Extra payments for Jacksonville’s $2.8B unfunded pension liability? Councilman Danny Becton wants them. But he doesn’t have support in the Mayor’s Office.
Despite a pension reform bill becoming law earlier this year, at least one city councilman, who on Monday likened the pension reform package that was the signature legislative achievement of the Lenny Curry Administration to “chapter 11 bankruptcy,” wants more to be done.
And he says half a billion dollars could be realized by his reform proposal.
Jacksonville City Councilman Danny Becton introduced a bill in May that would mandate 15 percent of budgeted money over the FY16-17 $1.088B baseline budget would go to the city’s $2.8B unfunded pension liability from the next budget forward to when the pension ½ cent sales surtax kicks in … no later than 2030.
Before the meeting, Becton asserted that the Lenny Curry administration, via CFO Mike Weinstein, had a “very favorable” read on the bill, which he says could bring in $504M in extra money between next year’s budget and FY31.
Weinstein disputes any assertions that he was favorable to the bill. As does Mayor Lenny Curry, who took issue with Becton’s interpretation of the meeting about this bill with Weinstein and other senior staff members.
“That didn’t happen,” Curry said Monday afternoon regarding Becton asserting administration support for his bill. “I don’t know where he got that. But that’s not the case.”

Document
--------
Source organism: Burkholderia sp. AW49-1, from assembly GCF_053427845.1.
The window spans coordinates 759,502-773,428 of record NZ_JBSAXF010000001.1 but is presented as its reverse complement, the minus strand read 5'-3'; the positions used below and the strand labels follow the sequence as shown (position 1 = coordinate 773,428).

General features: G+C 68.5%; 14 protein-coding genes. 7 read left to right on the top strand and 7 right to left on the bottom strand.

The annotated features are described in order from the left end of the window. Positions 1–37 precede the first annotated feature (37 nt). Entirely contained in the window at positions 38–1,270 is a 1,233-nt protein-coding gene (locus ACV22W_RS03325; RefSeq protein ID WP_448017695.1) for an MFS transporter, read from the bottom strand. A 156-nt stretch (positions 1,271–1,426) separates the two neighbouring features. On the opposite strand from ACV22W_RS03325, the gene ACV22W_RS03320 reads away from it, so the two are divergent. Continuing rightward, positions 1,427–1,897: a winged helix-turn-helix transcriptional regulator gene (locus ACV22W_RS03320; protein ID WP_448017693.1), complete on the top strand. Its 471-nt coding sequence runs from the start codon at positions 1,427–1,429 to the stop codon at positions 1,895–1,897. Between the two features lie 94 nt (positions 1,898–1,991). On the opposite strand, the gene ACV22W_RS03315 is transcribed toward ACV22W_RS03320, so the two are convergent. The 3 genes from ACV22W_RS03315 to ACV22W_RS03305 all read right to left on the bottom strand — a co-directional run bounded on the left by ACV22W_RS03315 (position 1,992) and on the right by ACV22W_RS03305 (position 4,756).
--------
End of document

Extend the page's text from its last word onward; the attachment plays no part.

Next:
Curry noted the historic nature of Jacksonville’s pension reform package, pushed through “against all odds.”
“These are historic reforms,” Curry said, with “unanimous” support in Council.
While Curry recognizes Council’s right to legislate, he also reserves the right to review legislation — and it’s clear this has a stumbling block.
Becton, apprised of Curry’s comments Monday afternoon, said that he had been talking about a different meeting and misunderstood the initial question.
Becton said that he was told “they were not going to help me, but they were not going to come out against me.”
Becton also clarified his read on Weinstein’s position, saying that while Weinstein thought his proposal was a “good idea,” that did not translate to support for “implementation.”
The difference between Becton and Curry/Weinstein in their interpretations of events filtered into Becton’s read of pension reform, which he said was “kind of almost like going through a Chapter 11” that “got the creditors off our back.”
Becton noted that the bill is “nothing but an extra payment the city would make” – an “extra contribution” like paying beyond the minimum payment on a credit card to bring down the balance.
As it stands, Becton said that paying the minimum alone would make future borrowing more expensive, akin to the predicament faced by someone with a credit rating of “500 or 600.”
This mechanism would help with – among other things – protecting the city’s credit rating, which Becton asserts is “at risk” due to the delayed pay-down, and protecting against grazing the five-year “liquidity floor” on police and fire pension debt – over 60 percent of the unfunded liability.
Pension reform, said Becton, has been “at the expense of the future.”
Council members on hand were not absolutely sold by Becton’s presentation, especially given the lack of fresh actuarial tables to firm up the projections.
And without the Mayor’s Office on board, the bill will be a heavy lift in Finance Committee Wednesday afternoon.